Strategies to help your child if they are a bully or are being bullied at school
Whether your child is being bullied or acting like a bully at school, these behaviors can affect their self-esteem, relationships, and mental health. As a parent, you can help protect your child’s emotional well-being by watching out for the signs of bullying and getting your child the help they need.
Signs of bullying
Although these symptoms can have other causes, a child who is being bullied may demonstrate one or more of the following:
- Not wanting to go to school
- Loss of personal items like clothes, toys or books
- Frequent headaches
- Trouble sleeping
- Unexplained injuries
- Trouble with grades or behavior at school
- Avoiding social situations
- Poor self-esteem
On the other hand, your child may be acting as a bully if they show signs such as:
- Having friends who are known bullies
- Getting into physical or verbal fights
- Suddenly having new possessions
- Aggressiveness or competitiveness
- Discipline problems at school
- Blaming others for their problems
- Anxiety about social standing or popularity
Both types of bullying can have negative effects on your child’s mental health, leading to risky or self-destructive behaviors. If you recognize any of these signs in your child and identify bullying issues, it’s important to work with them to encourage positive behaviors and adaptive coping skills.
How to stop your child from being bullied
If you believe your child is being bullied, you should first speak to your child’s teachers and administrators. They may or may not be aware of the problem, but schools are increasingly working to address and stop bullying.
In addition to talking to the school, it’s important to talk to your child about the bullying and how to handle it.
“Teach your child strategies about how to walk away and how not to engage with bullies,” says Alice Ann Holland, Ph.D., ABPP a board-certified clinical neuropsychologist and the Research Director for the Neuropsychology Service at Children’s Health℠. “Bullies often are seeking some degree of attention or reaction. If the targeted child takes away that satisfaction, it can stop those behaviors.”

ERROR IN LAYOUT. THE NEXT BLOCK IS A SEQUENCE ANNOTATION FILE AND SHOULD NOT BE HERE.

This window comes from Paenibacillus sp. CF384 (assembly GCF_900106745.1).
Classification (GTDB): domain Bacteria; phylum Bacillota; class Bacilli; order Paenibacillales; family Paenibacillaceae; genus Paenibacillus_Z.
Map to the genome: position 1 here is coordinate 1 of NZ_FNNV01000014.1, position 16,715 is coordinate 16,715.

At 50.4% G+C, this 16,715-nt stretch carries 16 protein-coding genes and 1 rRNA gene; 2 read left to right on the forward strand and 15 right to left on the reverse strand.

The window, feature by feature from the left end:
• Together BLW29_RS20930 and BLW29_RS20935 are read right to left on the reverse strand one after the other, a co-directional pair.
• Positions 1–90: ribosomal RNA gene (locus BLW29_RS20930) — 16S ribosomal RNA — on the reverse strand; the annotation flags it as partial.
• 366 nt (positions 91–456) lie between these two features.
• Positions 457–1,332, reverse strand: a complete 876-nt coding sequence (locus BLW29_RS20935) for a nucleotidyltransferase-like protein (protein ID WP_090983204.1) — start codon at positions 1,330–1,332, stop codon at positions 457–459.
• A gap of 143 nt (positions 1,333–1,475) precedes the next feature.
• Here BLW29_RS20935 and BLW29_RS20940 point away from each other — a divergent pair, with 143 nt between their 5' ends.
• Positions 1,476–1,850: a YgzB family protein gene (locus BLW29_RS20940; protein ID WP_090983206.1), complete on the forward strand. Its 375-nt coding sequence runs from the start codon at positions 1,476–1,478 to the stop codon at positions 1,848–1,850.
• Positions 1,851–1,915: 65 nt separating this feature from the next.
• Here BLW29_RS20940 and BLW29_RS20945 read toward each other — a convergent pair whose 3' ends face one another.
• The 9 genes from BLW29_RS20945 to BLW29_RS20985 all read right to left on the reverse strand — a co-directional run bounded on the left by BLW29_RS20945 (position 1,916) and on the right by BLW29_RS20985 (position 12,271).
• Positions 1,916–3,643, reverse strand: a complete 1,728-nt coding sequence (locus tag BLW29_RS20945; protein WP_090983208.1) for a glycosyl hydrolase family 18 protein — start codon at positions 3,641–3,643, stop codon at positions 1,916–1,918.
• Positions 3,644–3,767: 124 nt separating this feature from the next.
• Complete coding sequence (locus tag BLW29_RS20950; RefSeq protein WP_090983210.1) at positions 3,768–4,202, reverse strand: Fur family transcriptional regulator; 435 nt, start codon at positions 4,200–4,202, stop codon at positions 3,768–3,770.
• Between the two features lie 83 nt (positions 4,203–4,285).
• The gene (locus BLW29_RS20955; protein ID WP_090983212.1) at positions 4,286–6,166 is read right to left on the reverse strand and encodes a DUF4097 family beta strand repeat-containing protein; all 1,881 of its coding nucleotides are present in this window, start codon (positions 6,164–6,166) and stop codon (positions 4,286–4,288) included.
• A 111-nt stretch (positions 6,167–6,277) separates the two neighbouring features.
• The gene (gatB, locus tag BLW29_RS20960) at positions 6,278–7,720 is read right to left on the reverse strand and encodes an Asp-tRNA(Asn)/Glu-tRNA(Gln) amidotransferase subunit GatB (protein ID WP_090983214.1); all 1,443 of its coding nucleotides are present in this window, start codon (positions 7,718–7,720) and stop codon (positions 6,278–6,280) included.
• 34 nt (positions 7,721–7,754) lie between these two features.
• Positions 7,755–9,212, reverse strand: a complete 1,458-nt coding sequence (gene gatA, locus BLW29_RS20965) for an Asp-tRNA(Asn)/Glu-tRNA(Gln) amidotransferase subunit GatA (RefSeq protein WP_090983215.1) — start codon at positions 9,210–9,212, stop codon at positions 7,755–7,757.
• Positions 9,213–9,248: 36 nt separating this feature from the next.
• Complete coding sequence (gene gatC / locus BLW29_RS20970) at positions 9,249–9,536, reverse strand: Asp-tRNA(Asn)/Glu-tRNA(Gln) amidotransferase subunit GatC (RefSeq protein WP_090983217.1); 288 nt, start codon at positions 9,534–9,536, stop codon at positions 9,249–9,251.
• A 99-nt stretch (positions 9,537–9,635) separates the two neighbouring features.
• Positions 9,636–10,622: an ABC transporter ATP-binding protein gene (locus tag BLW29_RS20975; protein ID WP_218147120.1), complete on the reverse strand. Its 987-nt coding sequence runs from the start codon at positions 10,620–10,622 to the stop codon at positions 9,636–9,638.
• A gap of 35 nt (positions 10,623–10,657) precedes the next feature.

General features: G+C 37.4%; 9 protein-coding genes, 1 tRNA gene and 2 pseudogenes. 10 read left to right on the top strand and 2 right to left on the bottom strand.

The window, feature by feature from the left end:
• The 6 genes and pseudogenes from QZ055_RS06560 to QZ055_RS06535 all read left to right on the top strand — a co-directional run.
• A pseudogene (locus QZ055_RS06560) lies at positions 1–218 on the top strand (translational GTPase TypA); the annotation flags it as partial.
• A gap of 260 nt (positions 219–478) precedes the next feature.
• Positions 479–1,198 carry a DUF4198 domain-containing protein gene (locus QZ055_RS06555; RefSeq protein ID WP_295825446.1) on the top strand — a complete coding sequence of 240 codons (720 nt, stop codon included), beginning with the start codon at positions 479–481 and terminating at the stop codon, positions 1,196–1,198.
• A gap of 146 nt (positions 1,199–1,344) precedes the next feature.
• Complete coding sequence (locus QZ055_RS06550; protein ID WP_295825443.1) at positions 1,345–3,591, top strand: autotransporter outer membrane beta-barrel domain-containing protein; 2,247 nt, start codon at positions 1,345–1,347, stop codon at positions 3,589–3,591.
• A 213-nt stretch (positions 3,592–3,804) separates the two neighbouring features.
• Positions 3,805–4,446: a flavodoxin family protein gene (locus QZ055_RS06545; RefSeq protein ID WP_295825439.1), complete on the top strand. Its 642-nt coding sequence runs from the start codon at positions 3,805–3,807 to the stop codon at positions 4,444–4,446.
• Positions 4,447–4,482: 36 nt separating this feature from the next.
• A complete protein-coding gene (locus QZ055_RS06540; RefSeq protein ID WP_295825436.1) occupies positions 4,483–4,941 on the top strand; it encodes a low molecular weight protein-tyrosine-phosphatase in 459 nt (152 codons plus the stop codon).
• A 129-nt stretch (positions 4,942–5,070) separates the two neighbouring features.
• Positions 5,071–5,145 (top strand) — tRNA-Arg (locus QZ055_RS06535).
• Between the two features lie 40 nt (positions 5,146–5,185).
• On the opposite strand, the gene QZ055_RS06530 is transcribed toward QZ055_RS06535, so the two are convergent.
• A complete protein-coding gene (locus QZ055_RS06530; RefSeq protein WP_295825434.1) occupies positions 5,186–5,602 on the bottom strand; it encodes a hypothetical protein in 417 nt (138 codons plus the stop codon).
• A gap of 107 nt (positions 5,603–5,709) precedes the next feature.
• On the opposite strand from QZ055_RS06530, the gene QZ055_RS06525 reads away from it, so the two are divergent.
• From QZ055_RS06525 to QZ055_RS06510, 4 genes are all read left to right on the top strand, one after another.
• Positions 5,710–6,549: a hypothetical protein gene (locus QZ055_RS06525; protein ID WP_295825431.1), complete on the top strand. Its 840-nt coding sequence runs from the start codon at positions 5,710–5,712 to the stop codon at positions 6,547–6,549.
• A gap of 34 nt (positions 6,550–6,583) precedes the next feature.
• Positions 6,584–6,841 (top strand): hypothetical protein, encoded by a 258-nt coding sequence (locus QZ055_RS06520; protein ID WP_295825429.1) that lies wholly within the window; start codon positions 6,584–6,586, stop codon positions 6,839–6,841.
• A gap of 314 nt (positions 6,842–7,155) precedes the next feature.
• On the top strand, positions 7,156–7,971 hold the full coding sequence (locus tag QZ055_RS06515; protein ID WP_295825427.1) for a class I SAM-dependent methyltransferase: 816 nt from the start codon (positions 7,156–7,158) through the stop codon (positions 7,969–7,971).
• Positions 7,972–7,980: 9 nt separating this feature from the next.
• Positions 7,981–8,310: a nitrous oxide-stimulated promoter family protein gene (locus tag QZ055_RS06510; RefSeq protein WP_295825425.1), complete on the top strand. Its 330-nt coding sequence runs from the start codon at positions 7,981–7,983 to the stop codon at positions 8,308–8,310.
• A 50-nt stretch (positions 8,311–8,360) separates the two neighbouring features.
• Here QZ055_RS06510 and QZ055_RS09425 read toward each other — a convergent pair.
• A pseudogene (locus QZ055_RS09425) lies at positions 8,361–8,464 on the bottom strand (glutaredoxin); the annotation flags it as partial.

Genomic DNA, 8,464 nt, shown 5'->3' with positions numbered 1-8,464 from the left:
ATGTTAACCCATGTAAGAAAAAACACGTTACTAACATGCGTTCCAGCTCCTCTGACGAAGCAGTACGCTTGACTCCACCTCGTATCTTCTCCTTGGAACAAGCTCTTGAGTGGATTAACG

Provide your child support and encouragement. Also, although bullying behaviors are never justified, you may also want to talk with your child’s teachers to determine if your child is doing anything that may be making them a target. For example, children with Attention-Deficit/Hyperactivity Disorder (ADHD) sometimes may be bullied because of impulsive behaviors related to their ADHD diagnosis (e.g., talking during class, invading others’ space).
How to stop your child from bullying
If you think your child is a bully, it’s time to bring in reinforcements, says Dr. Holland. Work with your child’s teachers to develop a plan for what consequences your child will face at home and at school for bullying. Regular communication with your child’s teachers is essential to enable consistent enforcement of the behavioral plan, which is the most effective way to address bullying.
It’s also a good idea to talk to your child about empathy and emotions.
“You need to teach empathy and perspective taking,” says Dr. Holland. “Ask your child how he or she would feel if someone did that to them. How did the other kid react, and how did that make them feel? Teach them to take others’ perspectives to understand how being bullied feels.”
Professional counseling and therapy can also help both bullies and their victims improve behavior and achieve better mental health.
If your child is experiencing behavioral or mental health problems related to bullying, talk to pediatric psychiatry or neuropsychology specialist at Children’s Health.
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